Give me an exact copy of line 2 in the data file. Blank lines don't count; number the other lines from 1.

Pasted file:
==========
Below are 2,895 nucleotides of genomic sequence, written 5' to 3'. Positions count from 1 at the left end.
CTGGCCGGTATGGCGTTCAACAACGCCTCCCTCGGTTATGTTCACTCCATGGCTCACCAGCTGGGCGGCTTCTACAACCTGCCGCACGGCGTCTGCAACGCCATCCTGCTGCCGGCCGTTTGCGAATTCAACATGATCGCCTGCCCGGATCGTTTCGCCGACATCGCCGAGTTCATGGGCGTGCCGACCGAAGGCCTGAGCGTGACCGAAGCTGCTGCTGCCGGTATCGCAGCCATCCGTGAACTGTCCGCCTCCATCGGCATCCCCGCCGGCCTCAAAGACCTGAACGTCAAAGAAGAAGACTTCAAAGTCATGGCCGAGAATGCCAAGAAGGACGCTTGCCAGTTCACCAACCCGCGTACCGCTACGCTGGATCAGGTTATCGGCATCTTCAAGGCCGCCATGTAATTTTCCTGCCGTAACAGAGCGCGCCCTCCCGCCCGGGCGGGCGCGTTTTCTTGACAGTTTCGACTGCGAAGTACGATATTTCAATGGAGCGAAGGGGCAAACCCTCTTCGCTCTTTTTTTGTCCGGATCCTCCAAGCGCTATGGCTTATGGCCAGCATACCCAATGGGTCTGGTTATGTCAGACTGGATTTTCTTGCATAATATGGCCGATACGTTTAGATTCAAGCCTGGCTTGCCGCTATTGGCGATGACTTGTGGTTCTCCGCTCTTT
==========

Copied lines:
CTGGCCGGTATGGCGTTCAACAACGCCTCCCTCGGTTATGTTCACTCCATGGCTCACCAGCTGGGCGGCTTCTACAACCTGCCGCACGGCGTCTGCAACGCCATCCTGCTGCCGGCCGTTTGCGAATTCAACATGATCGCCTGCCCGGATCGTTTCGCCGACATCGCCGAGTTCATGGGCGTGCCGACCGAAGGCCTGAGCGTGACCGAAGCTGCTGCTGCCGGTATCGCAGCCATCCGTGAACTGTCCGCCTCCATCGGCATCCCCGCCGGCCTCAAAGACCTGAACGTCAAAGAAGAAGACTTCAAAGTCATGGCCGAGAATGCCAAGAAGGACGCTTGCCAGTTCACCAACCCGCGTACCGCTACGCTGGATCAGGTTATCGGCATCTTCAAGGCCGCCATGTAATTTTCCTGCCGTAACAGAGCGCGCCCTCCCGCCCGGGCGGGCGCGTTTTCTTGACAGTTTCGACTGCGAAGTACGATATTTCAATGGAGCGAAGGGGCAAACCCTCTTCGCTCTTTTTTTGTCCGGATCCTCCAAGCGCTATGGCTTATGGCCAGCATACCCAATGGGTCTGGTTATGTCAGACTGGATTTTCTTGCATAATATGGCCGATACGTTTAGATTCAAGCCTGGCTTGCCGCTATTGGCGATGACTTGTGGTTCTCCGCTCTTT